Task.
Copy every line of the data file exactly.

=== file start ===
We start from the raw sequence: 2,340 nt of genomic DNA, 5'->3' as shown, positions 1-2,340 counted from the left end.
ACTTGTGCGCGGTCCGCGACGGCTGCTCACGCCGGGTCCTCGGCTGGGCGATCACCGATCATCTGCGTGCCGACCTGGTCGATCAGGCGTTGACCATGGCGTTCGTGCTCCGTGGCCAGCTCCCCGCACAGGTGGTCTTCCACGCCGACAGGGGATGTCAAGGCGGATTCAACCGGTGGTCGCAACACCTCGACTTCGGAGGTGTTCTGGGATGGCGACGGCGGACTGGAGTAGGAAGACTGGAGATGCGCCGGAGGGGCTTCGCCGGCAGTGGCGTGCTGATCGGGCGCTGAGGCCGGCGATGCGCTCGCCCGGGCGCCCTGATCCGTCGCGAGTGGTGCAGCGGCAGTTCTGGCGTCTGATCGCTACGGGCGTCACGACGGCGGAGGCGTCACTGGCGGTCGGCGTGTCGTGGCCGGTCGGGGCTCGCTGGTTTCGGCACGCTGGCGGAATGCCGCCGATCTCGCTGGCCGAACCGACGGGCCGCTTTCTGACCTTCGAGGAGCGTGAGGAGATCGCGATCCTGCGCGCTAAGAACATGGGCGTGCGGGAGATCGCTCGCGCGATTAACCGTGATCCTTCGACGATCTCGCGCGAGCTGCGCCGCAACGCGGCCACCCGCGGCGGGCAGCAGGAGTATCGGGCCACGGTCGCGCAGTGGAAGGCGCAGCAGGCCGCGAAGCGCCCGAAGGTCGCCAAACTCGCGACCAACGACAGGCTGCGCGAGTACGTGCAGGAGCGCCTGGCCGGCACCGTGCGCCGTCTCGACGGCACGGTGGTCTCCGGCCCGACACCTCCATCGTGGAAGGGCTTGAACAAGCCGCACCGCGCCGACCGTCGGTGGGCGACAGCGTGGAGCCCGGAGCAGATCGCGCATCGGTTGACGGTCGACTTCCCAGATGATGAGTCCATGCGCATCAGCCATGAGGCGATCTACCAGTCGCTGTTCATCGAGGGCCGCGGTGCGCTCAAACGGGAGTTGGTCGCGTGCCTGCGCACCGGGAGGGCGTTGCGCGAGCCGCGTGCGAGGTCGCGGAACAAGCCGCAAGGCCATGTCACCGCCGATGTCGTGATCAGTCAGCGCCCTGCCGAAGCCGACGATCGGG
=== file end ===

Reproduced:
We start from the raw sequence: 2,340 nt of genomic DNA, 5'->3' as shown, positions 1-2,340 counted from the left end.
ACTTGTGCGCGGTCCGCGACGGCTGCTCACGCCGGGTCCTCGGCTGGGCGATCACCGATCATCTGCGTGCCGACCTGGTCGATCAGGCGTTGACCATGGCGTTCGTGCTCCGTGGCCAGCTCCCCGCACAGGTGGTCTTCCACGCCGACAGGGGATGTCAAGGCGGATTCAACCGGTGGTCGCAACACCTCGACTTCGGAGGTGTTCTGGGATGGCGACGGCGGACTGGAGTAGGAAGACTGGAGATGCGCCGGAGGGGCTTCGCCGGCAGTGGCGTGCTGATCGGGCGCTGAGGCCGGCGATGCGCTCGCCCGGGCGCCCTGATCCGTCGCGAGTGGTGCAGCGGCAGTTCTGGCGTCTGATCGCTACGGGCGTCACGACGGCGGAGGCGTCACTGGCGGTCGGCGTGTCGTGGCCGGTCGGGGCTCGCTGGTTTCGGCACGCTGGCGGAATGCCGCCGATCTCGCTGGCCGAACCGACGGGCCGCTTTCTGACCTTCGAGGAGCGTGAGGAGATCGCGATCCTGCGCGCTAAGAACATGGGCGTGCGGGAGATCGCTCGCGCGATTAACCGTGATCCTTCGACGATCTCGCGCGAGCTGCGCCGCAACGCGGCCACCCGCGGCGGGCAGCAGGAGTATCGGGCCACGGTCGCGCAGTGGAAGGCGCAGCAGGCCGCGAAGCGCCCGAAGGTCGCCAAACTCGCGACCAACGACAGGCTGCGCGAGTACGTGCAGGAGCGCCTGGCCGGCACCGTGCGCCGTCTCGACGGCACGGTGGTCTCCGGCCCGACACCTCCATCGTGGAAGGGCTTGAACAAGCCGCACCGCGCCGACCGTCGGTGGGCGACAGCGTGGAGCCCGGAGCAGATCGCGCATCGGTTGACGGTCGACTTCCCAGATGATGAGTCCATGCGCATCAGCCATGAGGCGATCTACCAGTCGCTGTTCATCGAGGGCCGCGGTGCGCTCAAACGGGAGTTGGTCGCGTGCCTGCGCACCGGGAGGGCGTTGCGCGAGCCGCGTGCGAGGTCGCGGAACAAGCCGCAAGGCCATGTCACCGCCGATGTCGTGATCAGTCAGCGCCCTGCCGAAGCCGACGATCGGG